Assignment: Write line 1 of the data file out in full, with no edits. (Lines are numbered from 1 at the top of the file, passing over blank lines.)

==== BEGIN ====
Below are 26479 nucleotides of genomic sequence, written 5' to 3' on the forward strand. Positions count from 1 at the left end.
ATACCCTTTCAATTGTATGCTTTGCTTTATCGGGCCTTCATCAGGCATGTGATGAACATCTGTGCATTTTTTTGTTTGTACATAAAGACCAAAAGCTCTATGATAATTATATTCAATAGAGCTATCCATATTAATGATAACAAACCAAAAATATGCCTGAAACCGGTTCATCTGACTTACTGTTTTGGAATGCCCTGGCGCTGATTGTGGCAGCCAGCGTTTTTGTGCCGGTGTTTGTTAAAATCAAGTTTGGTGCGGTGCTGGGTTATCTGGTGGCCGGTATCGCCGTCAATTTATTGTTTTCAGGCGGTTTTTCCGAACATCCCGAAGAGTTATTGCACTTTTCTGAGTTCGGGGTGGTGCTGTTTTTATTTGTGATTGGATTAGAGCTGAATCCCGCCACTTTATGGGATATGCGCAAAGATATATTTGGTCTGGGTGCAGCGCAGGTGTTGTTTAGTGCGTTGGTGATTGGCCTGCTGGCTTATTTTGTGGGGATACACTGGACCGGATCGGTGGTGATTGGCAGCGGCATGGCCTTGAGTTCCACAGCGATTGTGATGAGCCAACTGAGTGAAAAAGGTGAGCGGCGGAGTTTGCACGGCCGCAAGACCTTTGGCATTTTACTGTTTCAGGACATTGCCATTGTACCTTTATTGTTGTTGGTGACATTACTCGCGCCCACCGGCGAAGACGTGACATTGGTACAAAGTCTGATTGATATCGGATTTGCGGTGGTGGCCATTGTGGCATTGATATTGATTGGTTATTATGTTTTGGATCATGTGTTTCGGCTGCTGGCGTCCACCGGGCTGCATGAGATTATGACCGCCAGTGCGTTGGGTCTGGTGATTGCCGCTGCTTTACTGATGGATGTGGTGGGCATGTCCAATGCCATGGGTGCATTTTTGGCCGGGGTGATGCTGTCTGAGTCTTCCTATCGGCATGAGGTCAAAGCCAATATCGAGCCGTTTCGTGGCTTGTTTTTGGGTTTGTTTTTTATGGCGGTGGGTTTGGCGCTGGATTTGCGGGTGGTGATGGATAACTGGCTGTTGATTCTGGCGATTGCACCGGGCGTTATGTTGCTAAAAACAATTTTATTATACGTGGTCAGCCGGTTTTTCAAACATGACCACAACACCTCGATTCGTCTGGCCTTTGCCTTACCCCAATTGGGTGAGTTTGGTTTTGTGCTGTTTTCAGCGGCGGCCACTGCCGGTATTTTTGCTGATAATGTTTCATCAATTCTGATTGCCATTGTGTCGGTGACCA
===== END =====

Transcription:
Below are 26479 nucleotides of genomic sequence, written 5' to 3' on the forward strand. Positions count from 1 at the left end.